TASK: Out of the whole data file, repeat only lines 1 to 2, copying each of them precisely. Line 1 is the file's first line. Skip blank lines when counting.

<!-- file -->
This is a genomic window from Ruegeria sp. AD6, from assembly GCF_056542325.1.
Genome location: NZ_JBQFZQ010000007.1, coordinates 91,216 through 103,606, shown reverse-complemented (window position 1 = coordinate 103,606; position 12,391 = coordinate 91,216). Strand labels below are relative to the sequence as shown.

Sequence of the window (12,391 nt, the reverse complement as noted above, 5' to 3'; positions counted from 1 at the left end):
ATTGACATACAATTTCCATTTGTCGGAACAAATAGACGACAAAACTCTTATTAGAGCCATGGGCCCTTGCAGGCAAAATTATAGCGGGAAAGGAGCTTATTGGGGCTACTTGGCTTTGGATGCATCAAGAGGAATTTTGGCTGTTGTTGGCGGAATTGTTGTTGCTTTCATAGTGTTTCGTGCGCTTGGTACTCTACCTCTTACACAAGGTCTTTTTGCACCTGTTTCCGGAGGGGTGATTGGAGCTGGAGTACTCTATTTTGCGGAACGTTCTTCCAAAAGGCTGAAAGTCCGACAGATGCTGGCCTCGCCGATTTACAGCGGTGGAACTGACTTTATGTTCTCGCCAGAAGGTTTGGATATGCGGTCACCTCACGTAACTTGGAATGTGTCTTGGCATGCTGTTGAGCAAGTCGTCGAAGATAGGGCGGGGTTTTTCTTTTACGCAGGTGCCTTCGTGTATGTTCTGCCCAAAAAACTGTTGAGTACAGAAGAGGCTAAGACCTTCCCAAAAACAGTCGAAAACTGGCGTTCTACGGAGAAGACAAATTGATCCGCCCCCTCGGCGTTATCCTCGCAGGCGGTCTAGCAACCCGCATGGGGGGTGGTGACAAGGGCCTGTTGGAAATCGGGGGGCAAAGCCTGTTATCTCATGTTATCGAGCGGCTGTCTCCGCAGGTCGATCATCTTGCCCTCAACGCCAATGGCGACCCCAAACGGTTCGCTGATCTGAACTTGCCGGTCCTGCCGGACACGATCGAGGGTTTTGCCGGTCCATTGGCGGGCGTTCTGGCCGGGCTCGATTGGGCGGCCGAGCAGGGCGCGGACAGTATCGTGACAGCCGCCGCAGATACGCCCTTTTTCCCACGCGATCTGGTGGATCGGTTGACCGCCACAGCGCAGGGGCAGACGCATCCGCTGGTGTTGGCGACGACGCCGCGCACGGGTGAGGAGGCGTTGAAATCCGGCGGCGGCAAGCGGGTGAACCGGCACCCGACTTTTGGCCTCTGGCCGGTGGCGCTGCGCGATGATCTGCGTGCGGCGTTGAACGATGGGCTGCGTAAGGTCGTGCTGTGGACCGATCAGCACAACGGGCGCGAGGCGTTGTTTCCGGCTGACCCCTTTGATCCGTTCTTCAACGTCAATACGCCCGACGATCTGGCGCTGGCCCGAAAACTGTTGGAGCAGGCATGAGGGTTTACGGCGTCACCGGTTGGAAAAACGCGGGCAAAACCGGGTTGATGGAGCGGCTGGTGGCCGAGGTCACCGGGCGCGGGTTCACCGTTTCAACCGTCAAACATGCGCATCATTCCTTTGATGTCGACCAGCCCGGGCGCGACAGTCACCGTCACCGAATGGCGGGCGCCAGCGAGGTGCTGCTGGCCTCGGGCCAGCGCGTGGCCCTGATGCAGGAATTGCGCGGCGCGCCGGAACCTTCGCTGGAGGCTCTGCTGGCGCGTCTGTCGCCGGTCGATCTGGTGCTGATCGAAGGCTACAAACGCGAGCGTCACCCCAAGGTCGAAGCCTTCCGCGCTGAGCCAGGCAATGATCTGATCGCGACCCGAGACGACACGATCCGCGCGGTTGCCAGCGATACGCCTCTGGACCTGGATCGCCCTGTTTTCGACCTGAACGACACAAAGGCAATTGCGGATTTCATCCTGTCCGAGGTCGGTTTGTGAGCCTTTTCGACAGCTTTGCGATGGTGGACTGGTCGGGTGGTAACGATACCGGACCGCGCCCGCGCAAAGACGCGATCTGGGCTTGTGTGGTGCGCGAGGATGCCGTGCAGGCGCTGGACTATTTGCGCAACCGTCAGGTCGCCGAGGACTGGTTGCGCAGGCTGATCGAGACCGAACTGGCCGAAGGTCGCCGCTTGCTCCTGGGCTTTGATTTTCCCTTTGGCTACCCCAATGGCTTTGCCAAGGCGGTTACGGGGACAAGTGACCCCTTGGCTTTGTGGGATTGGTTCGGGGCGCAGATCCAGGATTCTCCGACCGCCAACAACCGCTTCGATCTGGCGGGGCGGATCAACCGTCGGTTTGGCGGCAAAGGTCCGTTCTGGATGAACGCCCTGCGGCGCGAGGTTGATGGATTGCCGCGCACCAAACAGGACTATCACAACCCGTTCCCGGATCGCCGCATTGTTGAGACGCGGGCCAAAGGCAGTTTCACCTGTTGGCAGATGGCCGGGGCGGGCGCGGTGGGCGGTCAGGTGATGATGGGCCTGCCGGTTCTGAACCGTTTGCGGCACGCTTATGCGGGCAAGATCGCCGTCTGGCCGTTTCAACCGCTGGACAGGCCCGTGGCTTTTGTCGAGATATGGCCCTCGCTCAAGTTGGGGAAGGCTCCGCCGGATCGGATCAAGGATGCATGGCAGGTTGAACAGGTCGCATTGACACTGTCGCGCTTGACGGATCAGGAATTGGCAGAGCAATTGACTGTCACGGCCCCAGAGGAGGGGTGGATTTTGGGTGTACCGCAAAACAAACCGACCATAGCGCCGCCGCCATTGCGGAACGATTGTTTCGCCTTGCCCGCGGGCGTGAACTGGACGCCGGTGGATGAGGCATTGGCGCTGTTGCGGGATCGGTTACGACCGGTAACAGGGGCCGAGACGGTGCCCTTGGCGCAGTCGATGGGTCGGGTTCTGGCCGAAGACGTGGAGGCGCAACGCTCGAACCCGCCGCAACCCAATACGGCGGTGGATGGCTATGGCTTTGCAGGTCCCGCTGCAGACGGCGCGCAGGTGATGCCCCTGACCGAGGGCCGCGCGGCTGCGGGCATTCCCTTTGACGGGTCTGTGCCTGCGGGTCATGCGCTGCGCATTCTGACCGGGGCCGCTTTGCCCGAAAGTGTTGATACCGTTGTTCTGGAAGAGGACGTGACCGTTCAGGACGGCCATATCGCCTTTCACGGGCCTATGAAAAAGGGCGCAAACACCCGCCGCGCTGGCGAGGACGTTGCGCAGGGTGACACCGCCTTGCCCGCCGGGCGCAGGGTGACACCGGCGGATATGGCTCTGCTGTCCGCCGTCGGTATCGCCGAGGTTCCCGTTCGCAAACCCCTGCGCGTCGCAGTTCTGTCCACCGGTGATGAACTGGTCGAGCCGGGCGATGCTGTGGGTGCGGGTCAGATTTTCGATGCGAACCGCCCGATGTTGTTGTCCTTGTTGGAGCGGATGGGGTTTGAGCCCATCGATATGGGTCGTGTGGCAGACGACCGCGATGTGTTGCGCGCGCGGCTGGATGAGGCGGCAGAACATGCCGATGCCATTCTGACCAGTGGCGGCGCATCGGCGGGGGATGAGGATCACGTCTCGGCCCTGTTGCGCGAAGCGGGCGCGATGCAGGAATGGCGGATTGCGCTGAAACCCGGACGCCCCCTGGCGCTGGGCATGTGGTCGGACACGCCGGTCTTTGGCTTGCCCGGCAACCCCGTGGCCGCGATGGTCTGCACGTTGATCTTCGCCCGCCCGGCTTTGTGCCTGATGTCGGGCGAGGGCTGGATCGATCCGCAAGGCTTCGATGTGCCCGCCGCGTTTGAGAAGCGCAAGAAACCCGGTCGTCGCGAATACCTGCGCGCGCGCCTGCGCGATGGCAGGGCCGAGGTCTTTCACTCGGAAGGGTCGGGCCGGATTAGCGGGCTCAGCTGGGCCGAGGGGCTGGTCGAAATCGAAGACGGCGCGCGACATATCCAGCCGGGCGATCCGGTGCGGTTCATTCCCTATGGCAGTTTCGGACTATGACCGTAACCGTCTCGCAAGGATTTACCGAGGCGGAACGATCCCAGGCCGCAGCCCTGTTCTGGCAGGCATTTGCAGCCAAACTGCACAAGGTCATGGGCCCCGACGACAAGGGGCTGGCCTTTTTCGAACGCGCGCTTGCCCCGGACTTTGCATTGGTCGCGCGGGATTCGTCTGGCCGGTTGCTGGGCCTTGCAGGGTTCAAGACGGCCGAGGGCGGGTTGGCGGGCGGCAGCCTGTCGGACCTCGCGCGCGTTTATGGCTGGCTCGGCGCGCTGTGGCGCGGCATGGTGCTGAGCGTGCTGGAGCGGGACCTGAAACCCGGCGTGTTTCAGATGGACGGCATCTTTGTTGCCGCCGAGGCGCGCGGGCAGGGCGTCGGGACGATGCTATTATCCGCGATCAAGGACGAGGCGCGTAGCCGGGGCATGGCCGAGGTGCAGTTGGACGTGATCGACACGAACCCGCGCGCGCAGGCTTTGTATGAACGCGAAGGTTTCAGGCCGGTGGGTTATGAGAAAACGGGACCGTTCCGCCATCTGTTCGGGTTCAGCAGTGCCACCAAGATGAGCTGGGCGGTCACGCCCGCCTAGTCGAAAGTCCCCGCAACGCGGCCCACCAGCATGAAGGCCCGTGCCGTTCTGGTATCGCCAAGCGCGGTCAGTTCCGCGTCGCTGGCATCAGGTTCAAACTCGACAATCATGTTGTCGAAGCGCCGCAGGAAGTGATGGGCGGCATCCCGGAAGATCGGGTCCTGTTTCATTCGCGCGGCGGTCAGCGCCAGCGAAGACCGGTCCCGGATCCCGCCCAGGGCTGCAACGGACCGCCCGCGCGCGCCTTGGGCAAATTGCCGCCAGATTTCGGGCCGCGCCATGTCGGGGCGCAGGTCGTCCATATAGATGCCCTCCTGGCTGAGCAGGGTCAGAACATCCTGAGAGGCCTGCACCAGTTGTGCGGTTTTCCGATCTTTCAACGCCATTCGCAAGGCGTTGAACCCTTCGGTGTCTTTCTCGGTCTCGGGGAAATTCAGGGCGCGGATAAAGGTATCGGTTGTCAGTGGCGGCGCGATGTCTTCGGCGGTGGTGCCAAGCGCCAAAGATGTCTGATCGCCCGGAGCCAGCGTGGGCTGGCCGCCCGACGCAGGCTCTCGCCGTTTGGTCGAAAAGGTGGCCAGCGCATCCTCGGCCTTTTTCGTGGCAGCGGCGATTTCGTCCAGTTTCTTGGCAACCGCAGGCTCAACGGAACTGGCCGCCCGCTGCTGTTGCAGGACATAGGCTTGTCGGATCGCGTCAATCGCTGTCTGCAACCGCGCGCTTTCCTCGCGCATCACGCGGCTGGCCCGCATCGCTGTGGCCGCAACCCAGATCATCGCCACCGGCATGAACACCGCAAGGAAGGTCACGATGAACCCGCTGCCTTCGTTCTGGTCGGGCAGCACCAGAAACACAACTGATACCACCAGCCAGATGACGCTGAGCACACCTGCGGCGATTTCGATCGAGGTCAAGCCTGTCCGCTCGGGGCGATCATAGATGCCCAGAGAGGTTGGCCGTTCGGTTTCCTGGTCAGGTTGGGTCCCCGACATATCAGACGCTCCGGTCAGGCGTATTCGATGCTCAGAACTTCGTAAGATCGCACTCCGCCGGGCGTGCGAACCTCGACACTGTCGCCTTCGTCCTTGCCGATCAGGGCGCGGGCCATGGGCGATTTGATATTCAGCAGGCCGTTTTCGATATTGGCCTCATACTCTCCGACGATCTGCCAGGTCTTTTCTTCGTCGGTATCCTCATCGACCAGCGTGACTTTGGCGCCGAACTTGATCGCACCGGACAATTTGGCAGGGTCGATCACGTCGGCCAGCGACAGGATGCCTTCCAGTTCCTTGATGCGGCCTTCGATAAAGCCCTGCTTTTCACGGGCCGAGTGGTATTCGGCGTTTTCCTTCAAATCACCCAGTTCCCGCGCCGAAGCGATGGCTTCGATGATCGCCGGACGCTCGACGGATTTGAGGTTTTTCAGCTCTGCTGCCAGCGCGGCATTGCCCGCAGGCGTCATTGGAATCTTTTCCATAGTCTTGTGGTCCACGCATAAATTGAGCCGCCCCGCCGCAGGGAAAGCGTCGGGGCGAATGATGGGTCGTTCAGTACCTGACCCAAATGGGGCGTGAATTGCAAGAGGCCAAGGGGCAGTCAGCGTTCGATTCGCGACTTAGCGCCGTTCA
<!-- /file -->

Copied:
This is a genomic window from Ruegeria sp. AD6, from assembly GCF_056542325.1.
Genome location: NZ_JBQFZQ010000007.1, coordinates 91,216 through 103,606, shown reverse-complemented (window position 1 = coordinate 103,606; position 12,391 = coordinate 91,216). Strand labels below are relative to the sequence as shown.